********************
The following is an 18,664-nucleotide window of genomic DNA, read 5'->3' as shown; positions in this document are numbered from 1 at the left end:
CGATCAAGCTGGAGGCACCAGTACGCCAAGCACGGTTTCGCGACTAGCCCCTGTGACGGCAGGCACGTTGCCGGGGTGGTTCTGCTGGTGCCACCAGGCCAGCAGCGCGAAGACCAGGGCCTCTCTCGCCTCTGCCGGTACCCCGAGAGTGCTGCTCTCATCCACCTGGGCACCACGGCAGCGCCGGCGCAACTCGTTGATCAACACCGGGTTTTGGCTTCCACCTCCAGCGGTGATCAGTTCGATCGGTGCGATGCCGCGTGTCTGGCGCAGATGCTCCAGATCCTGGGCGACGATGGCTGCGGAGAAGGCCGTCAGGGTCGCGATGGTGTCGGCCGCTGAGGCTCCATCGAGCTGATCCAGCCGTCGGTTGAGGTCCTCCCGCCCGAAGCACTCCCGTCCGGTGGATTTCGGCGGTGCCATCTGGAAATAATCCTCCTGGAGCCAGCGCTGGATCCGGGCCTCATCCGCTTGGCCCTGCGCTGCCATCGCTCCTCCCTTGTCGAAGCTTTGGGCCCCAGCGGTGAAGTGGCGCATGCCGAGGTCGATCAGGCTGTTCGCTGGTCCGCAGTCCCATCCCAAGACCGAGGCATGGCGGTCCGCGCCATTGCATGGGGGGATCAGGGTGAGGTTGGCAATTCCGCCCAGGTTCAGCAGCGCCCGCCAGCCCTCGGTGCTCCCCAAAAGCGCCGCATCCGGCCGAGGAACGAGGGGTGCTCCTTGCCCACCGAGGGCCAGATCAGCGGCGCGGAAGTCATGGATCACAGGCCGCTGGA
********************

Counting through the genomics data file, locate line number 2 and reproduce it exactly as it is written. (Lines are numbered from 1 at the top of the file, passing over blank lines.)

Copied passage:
CGATCAAGCTGGAGGCACCAGTACGCCAAGCACGGTTTCGCGACTAGCCCCTGTGACGGCAGGCACGTTGCCGGGGTGGTTCTGCTGGTGCCACCAGGCCAGCAGCGCGAAGACCAGGGCCTCTCTCGCCTCTGCCGGTACCCCGAGAGTGCTGCTCTCATCCACCTGGGCACCACGGCAGCGCCGGCGCAACTCGTTGATCAACACCGGGTTTTGGCTTCCACCTCCAGCGGTGATCAGTTCGATCGGTGCGATGCCGCGTGTCTGGCGCAGATGCTCCAGATCCTGGGCGACGATGGCTGCGGAGAAGGCCGTCAGGGTCGCGATGGTGTCGGCCGCTGAGGCTCCATCGAGCTGATCCAGCCGTCGGTTGAGGTCCTCCCGCCCGAAGCACTCCCGTCCGGTGGATTTCGGCGGTGCCATCTGGAAATAATCCTCCTGGAGCCAGCGCTGGATCCGGGCCTCATCCGCTTGGCCCTGCGCTGCCATCGCTCCTCCCTTGTCGAAGCTTTGGGCCCCAGCGGTGAAGTGGCGCATGCCGAGGTCGATCAGGCTGTTCGCTGGTCCGCAGTCCCATCCCAAGACCGAGGCATGGCGGTCCGCGCCATTGCATGGGGGGATCAGGGTGAGGTTGGCAATTCCGCCCAGGTTCAGCAGCGCCCGCCAGCCCTCGGTGCTCCCCAAAAGCGCCGCATCCGGCCGAGGAACGAGGGGTGCTCCTTGCCCACCGAGGGCCAGATCAGCGGCGCGGAAGTCATGGATCACAGGCCGCTGGA